Silicon Valley has long been a central point on the map for investors who are seeking to fund the “next big thing,” which has turned the area into a breeding ground for some of the biggest companies in the world.
While investors are now creating funding clusters in other parts of the world, Silicon Valley still is home to some of the most powerful investors.
Over the past month I’ve been pushing my payment processing company Due.com out to several investors. We’ve had a lot of succcess and a few epic failures with a bunch of Silicon Valleys brightest investors.
I figured I’d save you some time by putting together this list of some of the most well-known investors in the Valley this year to help you raise funding for your startup:
Ron Conway is a renowned Silicon Valley angel investor and philanthropist. Conway ran Angel Investors LP Funds for seven years. He is currently running SV Angel, a San Francisco-based angel investment firm. Conway was also an early stage investor for Google and PayPal. Conway was featured in Forbes Magazine Midas’ top “dealmakers.” @RonConway
Dave McClure, founder of 500 startups, helps startups by providing seed funding and mentoring through his renowned incubator program. McClure is also a serial entrepreneur, gaining success from his previous startups, PayPal, Founders Fund, and Simply Hired.
Tim Draper is the founder of DFJ (Draper Fisher Jurvetson), a 30-year-old venture capital firm. In 1996, Draper and partner, Jurvetson, had the idea to attach advertising messages at the end of emails, which led to what we now know as “viral marketing.” Aside from being an advisor to other startups, Draper’s dedication to sharing his knowledge has led him to found his own University, primarily focused on entrepreneurship. @TimDraper
Mark Andreessen is an entrepreneur, investor and software engineer. From developing the Mosaic, the first web browser, and going on to found other Software companies that he later sold, Andreessen has an experienced technical background. Andreessen’s venture capital firm, Andreessen Horowitz, was ranked the number one venture capital firm. @pmarca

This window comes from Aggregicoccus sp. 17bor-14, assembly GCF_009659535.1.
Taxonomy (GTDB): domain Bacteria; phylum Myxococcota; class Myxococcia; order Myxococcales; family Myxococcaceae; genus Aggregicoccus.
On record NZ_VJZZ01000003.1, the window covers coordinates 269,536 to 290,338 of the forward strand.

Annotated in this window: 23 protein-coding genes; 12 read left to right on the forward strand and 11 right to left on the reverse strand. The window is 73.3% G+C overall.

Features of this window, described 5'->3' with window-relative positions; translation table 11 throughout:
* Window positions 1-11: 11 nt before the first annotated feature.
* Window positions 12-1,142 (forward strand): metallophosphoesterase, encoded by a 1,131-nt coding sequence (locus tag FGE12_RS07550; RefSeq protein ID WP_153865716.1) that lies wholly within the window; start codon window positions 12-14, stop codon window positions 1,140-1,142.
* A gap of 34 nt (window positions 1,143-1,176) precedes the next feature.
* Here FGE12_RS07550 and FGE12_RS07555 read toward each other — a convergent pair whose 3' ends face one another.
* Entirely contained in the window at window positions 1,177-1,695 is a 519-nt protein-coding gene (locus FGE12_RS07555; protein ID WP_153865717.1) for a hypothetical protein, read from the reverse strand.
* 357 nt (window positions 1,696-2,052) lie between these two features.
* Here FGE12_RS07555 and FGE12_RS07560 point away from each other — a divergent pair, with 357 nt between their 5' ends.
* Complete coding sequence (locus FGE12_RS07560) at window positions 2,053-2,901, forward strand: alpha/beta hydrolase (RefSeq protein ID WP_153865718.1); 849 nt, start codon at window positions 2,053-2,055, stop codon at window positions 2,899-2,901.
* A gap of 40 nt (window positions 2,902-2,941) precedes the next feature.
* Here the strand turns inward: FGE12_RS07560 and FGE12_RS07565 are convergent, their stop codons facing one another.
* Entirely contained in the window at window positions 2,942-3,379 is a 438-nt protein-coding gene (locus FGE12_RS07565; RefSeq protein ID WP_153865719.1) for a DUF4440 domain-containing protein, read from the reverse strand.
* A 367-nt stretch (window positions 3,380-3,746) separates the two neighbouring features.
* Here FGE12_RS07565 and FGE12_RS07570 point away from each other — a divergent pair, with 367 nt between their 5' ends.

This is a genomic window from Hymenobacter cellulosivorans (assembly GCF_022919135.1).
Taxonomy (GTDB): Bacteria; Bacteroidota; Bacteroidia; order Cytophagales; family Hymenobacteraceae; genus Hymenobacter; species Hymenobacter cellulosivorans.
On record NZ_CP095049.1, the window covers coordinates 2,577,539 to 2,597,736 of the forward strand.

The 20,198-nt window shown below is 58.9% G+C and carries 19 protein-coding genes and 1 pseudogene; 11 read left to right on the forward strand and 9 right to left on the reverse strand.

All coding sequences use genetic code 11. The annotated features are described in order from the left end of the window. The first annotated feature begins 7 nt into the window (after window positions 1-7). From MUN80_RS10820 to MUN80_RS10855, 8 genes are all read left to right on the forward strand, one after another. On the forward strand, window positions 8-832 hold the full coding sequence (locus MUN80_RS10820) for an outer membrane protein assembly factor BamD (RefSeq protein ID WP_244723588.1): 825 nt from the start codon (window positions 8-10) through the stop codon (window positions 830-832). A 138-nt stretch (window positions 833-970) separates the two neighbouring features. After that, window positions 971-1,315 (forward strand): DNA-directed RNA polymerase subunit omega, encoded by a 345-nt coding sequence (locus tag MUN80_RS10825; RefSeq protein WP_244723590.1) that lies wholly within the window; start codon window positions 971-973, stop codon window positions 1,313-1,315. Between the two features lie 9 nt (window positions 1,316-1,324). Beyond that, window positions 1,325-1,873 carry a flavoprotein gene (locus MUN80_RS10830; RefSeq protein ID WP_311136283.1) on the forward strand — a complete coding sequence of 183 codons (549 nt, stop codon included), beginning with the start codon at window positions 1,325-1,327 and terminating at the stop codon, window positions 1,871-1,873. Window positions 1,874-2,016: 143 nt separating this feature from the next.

Paul Graham created the first SaaS company, Viaweb. Aside from being a programmer, Graham is also a renowned Silicon Valley Investor, co-founding of Y Combinator that funds more than 800 start ups including Dropbox, Airbnb & Reddit. @PaulG
Chris Sacca, a former employee of Google, is now the managing venture capitalist at Lowercase Capital. Sacca found success with many of his investments that include Twitter, Kickstarter, Uber, and Instagram. @sacca
Reid Hoffman is the co-founder of LinkedIn, the professional networking website. Reid was also previously part of the PayPal Mafia. Hoffman is now a VC partner at Greylock Partners, one of the oldest VC firms. @quixotic
Peter Thiel is the partner at a venture firm, Founders Fund that invests primarily in science and technology companies. Thiel is a renowned social critic and dedicates himself toward finding innovative solutions to the world’s most difficult problems. Thiel was a member of the PayPal Mafia that found early success with revolutionizing E-commerce. @PeterThiel
Maples is a venture capitalist that specializes in marketing and product management. Maples co-founded Floodgate, an angel investing firm. @m2jr
Jeff Clavier runs one of the most established seed VC firm in Silicon Valley, SoftTech. Clavier has backed many successful startups, such as Fitbit, Eventbrite, and Mint. @Jeff
Gil Penchina, former employee of eBay and GE, is a Silicon Valley angel investor and entrepreneur. Penchina found success with Wikia where he was CEO. Penchina’s investments include AngelList, LinkedIn and PayPal. @GilPenchina
Fernandez is a rising investor star of Silicon Valley. He is co-founder/CEO of DreamFunded.com, which is an equity crowdfunding platform that provides access to pre-IPO companies. Manny is the winner of SF Angel Investor of the Year and equity crowdfunding leadership award. @MannyFernandez
These 14 Silicon Valley investors illustrate just how diverse the interest has become in pursuing startups across a wider range of industries and particularly new business segments that have the greatest potential for sustainable growth.
The list also shows the emergence of new types of funding vehicles like equity crowdfunding and accelerators as well as investors that previously were part of other successful companies as executives or founders but now are seeking to find success through investing new business ideas.